If you're a Discovery Writer like me, but don't have someone to bounce books and ideas off, I highly recommend finding someone whether its via twitter, TikTok, FB groups, or locally, do find a writing friend. And if you're the type of writer who likes outlines and writing with them, the idea phase is where you're going to outline your book/story/series. 

    The talking, or “outlining” for those of you "Plotters", can take anywhere from an hour to a year. This is up to you and you should never let anyone tell you when it’s too much, unless it’s becoming a road block from actually writing the story. There is such a thing as too much information. It is also best to research and figure out on average how long the books in the genre are BEFORE you start writing.

    For my first book, I didn’t even think about that. I didn’t know what genre it was. I simply had a story that needed out and went on the assumption that most books in the broad Fiction category are near 100k words. This is generally, but not always the case. High Fantasy books can be up to 200k-300k words, but I’d recommend starting with a goal between 50-75k as sometimes in editing it can grow, or it can shrink, we’ll worry about that later…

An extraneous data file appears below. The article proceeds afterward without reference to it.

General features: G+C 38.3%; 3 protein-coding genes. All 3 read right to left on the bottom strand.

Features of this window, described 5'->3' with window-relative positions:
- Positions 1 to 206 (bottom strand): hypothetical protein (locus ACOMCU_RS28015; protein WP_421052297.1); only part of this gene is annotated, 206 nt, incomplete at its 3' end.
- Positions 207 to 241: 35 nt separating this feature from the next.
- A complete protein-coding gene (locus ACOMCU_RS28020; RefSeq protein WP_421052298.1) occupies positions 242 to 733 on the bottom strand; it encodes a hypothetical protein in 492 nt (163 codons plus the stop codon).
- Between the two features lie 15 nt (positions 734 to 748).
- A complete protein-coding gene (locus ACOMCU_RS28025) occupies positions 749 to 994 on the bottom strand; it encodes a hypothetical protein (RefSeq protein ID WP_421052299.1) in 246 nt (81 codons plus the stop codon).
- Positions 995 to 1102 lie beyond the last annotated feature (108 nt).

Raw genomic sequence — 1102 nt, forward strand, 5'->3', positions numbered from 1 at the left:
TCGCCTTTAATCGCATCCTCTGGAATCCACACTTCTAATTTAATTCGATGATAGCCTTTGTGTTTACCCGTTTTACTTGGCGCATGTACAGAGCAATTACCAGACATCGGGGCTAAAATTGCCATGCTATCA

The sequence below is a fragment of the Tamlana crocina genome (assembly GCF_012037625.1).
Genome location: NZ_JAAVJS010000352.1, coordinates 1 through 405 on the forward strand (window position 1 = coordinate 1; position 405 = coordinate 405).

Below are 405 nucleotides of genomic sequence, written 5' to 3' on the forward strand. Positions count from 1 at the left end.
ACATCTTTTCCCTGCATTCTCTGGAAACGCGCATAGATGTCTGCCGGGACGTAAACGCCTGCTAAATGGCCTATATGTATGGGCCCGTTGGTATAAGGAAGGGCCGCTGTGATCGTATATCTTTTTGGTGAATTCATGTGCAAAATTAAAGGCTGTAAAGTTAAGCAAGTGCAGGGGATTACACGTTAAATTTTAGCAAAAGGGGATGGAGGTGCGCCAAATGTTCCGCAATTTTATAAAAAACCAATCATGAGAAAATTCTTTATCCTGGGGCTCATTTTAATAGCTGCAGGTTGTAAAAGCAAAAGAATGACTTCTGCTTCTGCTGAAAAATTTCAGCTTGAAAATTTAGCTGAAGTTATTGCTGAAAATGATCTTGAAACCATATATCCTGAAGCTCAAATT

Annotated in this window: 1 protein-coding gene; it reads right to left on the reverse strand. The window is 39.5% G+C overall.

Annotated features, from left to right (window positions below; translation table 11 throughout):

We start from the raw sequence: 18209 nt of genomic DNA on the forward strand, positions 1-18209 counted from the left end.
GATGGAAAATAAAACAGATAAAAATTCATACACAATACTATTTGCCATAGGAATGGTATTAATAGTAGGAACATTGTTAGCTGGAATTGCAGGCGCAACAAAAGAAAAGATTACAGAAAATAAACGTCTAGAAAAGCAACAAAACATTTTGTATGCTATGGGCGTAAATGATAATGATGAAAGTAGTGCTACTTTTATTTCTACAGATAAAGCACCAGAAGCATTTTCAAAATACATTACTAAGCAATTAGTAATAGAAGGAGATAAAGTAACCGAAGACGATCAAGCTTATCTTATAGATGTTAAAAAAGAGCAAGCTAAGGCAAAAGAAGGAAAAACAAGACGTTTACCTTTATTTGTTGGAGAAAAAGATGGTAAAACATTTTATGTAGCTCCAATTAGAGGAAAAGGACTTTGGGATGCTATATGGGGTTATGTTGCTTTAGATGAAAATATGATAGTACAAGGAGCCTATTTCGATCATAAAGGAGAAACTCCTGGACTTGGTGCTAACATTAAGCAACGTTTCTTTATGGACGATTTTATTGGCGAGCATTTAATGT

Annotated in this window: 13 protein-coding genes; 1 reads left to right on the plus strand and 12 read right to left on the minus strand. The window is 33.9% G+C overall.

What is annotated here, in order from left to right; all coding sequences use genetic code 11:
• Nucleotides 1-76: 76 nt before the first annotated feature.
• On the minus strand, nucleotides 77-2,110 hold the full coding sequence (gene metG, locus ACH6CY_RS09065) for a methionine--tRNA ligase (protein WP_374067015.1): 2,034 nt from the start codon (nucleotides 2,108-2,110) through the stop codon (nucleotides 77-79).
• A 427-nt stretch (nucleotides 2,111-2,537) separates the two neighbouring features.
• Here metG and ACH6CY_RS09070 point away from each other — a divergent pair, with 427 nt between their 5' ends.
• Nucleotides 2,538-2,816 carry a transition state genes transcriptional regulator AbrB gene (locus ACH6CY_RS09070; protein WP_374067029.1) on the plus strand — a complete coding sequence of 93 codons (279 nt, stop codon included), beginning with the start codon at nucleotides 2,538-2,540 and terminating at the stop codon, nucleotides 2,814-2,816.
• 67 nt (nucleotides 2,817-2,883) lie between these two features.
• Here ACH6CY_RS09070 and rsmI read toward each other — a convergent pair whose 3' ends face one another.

2) After you've talked it out or outlined...

    (Or sometimes you just had the idea) You start writing. You sit your butt in the chair and set your fingers to the keyboard (or picked up a pen and pad of paper) and you ran with it. As with idea discussion or outlining, this can take as long or as short as is needed/you want. I find that the faster I get to writing, the easier it is for me to “follow my muse,” and get the story out. If I overthink it, or get stuck on a certain part, I go back and read through what I’ve already got and realize that one part was off or not sitting well and I’ll read it to my Manager and discuss it. Usually, during this discussion it will hit me and It’ll all work out.

One major tip:

    DO NOTstart a new project until the first draft is DONE. I know, that seems like a no brainer to some, but to other’s you’ll start arguing with me and telling me that I don’t even do that. Hold your britches, untangle them for me, and take a few deep breaths. I didn’t say until the book is done, and completely polished. Just until the first draft is done. It will become clear as you read this blog that those are two different things, and you thank me later.